Rep. Cori Bush (D-Mo.) on Wednesday unveiled a resolution urging the federal government to provide reparations to descendants of enslaved Africans and people of African descent.
Bush said at a press conference alongside Democratic Reps. Barbara Lee (Calif.), Jamaal Bowman (N.Y.) and Rashida Tlaib (Mich.) that the measure would support previously proposed legislation for reparations and back efforts at the state and local levels.
“Black people in our country cannot wait any longer for our government to begin addressing each and every one of the extraordinary bits of harm it has caused since its founding, that it continues to perpetuate each and every day all across our communities all across this country,” Bush said.
Slavery and discrimination, she added, are not “minor or insignificant” parts of American history.
“Our country was not founded on the principle that all people are created equal. It was founded at the expense of the lives, freedoms and well-being of Black people, African folks who they stole, whose enslavement, exploitation and dehumanization were written into the Constitution.”
Advocates often point to the discrimination that persisted after the Emancipation Proclamation — such as Jim Crow, discriminatory housing policy and disparities in the justice system — that relegated Black Americans to second class citizenship.
Bush’s Reparations Now resolution comes after California’s Reparations Task Force approved this month a series of proposals to pay each descendant of slavery living in the state up to $1.2 million.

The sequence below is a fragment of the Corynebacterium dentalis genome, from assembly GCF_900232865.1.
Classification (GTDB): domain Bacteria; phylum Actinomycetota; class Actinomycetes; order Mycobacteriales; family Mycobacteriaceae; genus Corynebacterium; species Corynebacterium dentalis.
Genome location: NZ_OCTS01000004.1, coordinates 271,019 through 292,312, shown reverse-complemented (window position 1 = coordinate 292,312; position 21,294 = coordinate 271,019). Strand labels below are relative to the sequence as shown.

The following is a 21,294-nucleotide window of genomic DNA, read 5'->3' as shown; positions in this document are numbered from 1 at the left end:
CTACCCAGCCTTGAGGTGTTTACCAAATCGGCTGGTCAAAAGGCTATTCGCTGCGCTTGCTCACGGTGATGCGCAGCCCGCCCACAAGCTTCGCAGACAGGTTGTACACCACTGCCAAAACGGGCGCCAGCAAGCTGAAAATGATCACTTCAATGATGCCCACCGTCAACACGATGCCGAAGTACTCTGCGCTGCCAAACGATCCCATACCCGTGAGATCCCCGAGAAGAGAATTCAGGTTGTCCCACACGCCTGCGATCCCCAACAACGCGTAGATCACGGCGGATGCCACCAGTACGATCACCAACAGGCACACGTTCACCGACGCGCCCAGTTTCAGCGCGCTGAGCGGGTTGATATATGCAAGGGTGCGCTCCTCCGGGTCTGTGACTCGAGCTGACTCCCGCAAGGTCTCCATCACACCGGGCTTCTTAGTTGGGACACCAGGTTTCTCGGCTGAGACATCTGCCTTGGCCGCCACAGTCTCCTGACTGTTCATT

But the discussion around reparations has been ongoing since the end of slavery.
In 1865, General William T. Sherman drafted Special Field Order No. 15, commonly referred to as 40 acres and a mule. Under the order, Confederate land seized in Georgia and South Carolina had to be split among formerly enslaved Black people in those states, with no more than 40 acres given to each family. That order was never carried out.
In 2019, the NAACP released a resolution calling for reparations and detailing the continued harm of slavery and discrimination. The resolution also outlined what should be included in reparations, including a national apology.
But it was Evanston, Ill., in 2021 that became the first U.S. city to create a reparations plan for Black residents. Then in 2022, Harvard University established a $100 million fund for descendants of enslaved people.
Today, the legacy of slavery impacts 57 percent of Black Americans, according to Pew Research Center. All three Black lawmakers at the event Wednesday acknowledged their own ancestors’ connection to slavery.
“I stand here now thinking about my great-grandmother, Fanny Wilson, who was born in slavery in Galveston, Texas,” Lee said. “I’m thinking about … going to the west coast of Africa, going into the dungeon where our ancestors were held, chained, looking at that door of no return; thinking about all those who did not make it to America; thinking of all those who have died in those dungeons.”
“There’s no way that we can allow this movement not to go forward because it’s on their behalf that we’ve got to make this country live up to its breed of liberty and justice for all, and when I say for all this more perfect union will be more perfect [when] reparations have been instituted, implemented and developed for African Americans.”